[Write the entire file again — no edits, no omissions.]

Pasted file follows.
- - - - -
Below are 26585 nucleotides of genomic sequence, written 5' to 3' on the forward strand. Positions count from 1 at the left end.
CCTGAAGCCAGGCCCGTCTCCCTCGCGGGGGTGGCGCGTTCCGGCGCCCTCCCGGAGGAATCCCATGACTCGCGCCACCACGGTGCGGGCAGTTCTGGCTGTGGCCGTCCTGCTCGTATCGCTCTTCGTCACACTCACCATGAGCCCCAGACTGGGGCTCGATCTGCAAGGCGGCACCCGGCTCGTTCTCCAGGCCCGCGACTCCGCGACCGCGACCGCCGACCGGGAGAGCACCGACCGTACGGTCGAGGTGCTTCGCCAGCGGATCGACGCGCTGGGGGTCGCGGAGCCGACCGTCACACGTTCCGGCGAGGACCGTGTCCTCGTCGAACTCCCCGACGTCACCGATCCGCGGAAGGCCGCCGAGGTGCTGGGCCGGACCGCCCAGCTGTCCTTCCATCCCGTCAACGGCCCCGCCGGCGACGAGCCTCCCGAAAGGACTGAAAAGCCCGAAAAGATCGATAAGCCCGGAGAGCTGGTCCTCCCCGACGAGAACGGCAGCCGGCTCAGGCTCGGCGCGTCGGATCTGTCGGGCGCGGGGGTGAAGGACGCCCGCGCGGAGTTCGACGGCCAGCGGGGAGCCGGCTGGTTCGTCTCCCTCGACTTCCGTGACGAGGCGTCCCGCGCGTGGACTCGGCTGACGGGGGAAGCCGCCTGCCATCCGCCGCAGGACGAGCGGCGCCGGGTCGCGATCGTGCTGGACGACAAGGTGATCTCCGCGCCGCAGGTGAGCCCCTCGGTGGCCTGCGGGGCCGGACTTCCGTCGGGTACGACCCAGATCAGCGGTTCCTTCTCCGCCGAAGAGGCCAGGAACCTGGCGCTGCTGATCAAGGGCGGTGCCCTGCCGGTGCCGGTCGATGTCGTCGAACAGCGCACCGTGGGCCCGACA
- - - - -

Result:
Below are 26585 nucleotides of genomic sequence, written 5' to 3' on the forward strand. Positions count from 1 at the left end.
CCTGAAGCCAGGCCCGTCTCCCTCGCGGGGGTGGCGCGTTCCGGCGCCCTCCCGGAGGAATCCCATGACTCGCGCCACCACGGTGCGGGCAGTTCTGGCTGTGGCCGTCCTGCTCGTATCGCTCTTCGTCACACTCACCATGAGCCCCAGACTGGGGCTCGATCTGCAAGGCGGCACCCGGCTCGTTCTCCAGGCCCGCGACTCCGCGACCGCGACCGCCGACCGGGAGAGCACCGACCGTACGGTCGAGGTGCTTCGCCAGCGGATCGACGCGCTGGGGGTCGCGGAGCCGACCGTCACACGTTCCGGCGAGGACCGTGTCCTCGTCGAACTCCCCGACGTCACCGATCCGCGGAAGGCCGCCGAGGTGCTGGGCCGGACCGCCCAGCTGTCCTTCCATCCCGTCAACGGCCCCGCCGGCGACGAGCCTCCCGAAAGGACTGAAAAGCCCGAAAAGATCGATAAGCCCGGAGAGCTGGTCCTCCCCGACGAGAACGGCAGCCGGCTCAGGCTCGGCGCGTCGGATCTGTCGGGCGCGGGGGTGAAGGACGCCCGCGCGGAGTTCGACGGCCAGCGGGGAGCCGGCTGGTTCGTCTCCCTCGACTTCCGTGACGAGGCGTCCCGCGCGTGGACTCGGCTGACGGGGGAAGCCGCCTGCCATCCGCCGCAGGACGAGCGGCGCCGGGTCGCGATCGTGCTGGACGACAAGGTGATCTCCGCGCCGCAGGTGAGCCCCTCGGTGGCCTGCGGGGCCGGACTTCCGTCGGGTACGACCCAGATCAGCGGTTCCTTCTCCGCCGAAGAGGCCAGGAACCTGGCGCTGCTGATCAAGGGCGGTGCCCTGCCGGTGCCGGTCGATGTCGTCGAACAGCGCACCGTGGGCCCGACA